Finnish cinema reaches abroad

The
industry is suffering, however, as public funding has failed to follow the
production costs – not even the general inflation. Film production pays more
taxes than it gets in support, plus most of the budget is spent on human
labour. The audience wants the films, the process dynamically benefits the
society, but politicians have failed to react to this. I think it is a shame.

Lutheran
life attitude still affects Finnish politics. Art and cinema does not feel like
"work" or "real", even after the IT bubble popped it is
still relatively easy to fund things with words "mobile" or "digital"
in the business plan. I think it would be great national self-defence, a
patriotic act, to strengthen the story industry, even just for a fraction of
the cost of the, just as such important, support for technological development.

Films are
universal, eternal signs of our life and our time. Seeing films evokes
feelings, such as compassion, anger, anxiety, amusement and whatever else possible.
Feelings means being alive. Emotions can make people happy. Happiness is tax
money well spent! Therefore, making a film is a patriotic act.

Each film
producers, such as myself, looks abroad to solve a chicken and egg type of problem.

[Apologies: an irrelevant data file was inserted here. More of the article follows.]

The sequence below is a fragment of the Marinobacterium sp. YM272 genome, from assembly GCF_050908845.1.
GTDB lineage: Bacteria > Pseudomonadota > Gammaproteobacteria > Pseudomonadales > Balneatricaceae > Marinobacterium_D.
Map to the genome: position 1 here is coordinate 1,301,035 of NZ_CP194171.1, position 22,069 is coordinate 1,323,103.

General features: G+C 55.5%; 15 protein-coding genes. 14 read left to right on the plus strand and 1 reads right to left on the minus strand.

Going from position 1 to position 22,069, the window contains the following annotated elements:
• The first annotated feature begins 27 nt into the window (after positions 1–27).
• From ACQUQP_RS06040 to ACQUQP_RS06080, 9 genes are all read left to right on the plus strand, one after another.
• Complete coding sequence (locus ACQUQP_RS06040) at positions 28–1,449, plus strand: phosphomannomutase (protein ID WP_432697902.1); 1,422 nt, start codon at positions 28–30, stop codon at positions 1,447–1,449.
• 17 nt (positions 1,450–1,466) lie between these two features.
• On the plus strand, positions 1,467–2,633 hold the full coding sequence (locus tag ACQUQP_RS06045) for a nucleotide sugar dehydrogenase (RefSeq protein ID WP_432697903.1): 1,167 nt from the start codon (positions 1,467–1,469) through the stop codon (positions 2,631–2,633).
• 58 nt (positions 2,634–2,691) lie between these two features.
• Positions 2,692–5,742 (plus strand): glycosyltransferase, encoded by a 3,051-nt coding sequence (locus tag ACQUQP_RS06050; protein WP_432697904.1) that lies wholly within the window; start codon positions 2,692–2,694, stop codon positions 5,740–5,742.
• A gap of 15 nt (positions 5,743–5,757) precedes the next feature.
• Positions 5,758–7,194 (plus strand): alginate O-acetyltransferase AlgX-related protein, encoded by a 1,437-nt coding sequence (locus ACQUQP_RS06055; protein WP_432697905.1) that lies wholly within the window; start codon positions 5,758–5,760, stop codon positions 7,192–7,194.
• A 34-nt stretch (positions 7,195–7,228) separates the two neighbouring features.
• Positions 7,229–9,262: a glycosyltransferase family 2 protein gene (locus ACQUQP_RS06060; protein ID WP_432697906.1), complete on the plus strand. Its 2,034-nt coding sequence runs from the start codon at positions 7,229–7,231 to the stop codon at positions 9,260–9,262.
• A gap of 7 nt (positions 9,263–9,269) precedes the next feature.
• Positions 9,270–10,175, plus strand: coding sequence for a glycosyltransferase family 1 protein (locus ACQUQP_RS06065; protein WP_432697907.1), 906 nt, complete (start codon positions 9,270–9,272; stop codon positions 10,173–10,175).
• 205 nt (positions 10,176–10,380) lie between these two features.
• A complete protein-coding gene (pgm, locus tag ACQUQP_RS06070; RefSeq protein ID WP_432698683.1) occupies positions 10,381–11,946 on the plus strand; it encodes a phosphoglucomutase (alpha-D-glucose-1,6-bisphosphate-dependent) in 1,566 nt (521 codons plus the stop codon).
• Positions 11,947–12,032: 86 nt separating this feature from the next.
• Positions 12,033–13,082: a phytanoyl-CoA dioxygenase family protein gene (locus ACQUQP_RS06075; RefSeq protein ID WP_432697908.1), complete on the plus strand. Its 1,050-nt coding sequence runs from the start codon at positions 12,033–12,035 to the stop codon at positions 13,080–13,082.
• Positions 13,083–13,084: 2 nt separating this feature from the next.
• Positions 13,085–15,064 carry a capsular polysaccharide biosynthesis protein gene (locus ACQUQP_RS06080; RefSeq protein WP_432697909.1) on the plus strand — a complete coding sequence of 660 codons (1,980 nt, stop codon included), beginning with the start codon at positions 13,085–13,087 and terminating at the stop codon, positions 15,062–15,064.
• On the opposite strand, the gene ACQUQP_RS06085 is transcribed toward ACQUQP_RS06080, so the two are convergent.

The budgets are becoming increasingly harder to secure, so we must find foreign
investors, buyers and audiences. However, how can we find those when our small
budgets make our films look old, slow and childish in comparision?

We must
spend more time making better films than whining about money.

Some great
victories have been achieved. Jade
Warrior
is an example of a film that will be at the disposal of hundreds of
millions of people. The new Rölli
animation has been sold to many countries a year before its official release. I
just sold an upcoming Aku Louhimies film to the most important arthouse cinema
broadcaster in Europe, ZDF-Arte. Perhaps there is light at the end of the
tunnel?

The
language of film is international, as is the craft of making films. Every
production company receives more and more job applications from non-native
Finns, although the odds for these applicants are not too good. They lack the
network of contacts built during years of filmwork and film schools. Making
English the production language can restrict some older members of the film
society from working on the projects. Still, these foreign people will bring
invaluable aspects and experiences with them to Finnish cinema.

Solving
their problem can be a part of solving the film export issue.
Keep applying and we will keep trying!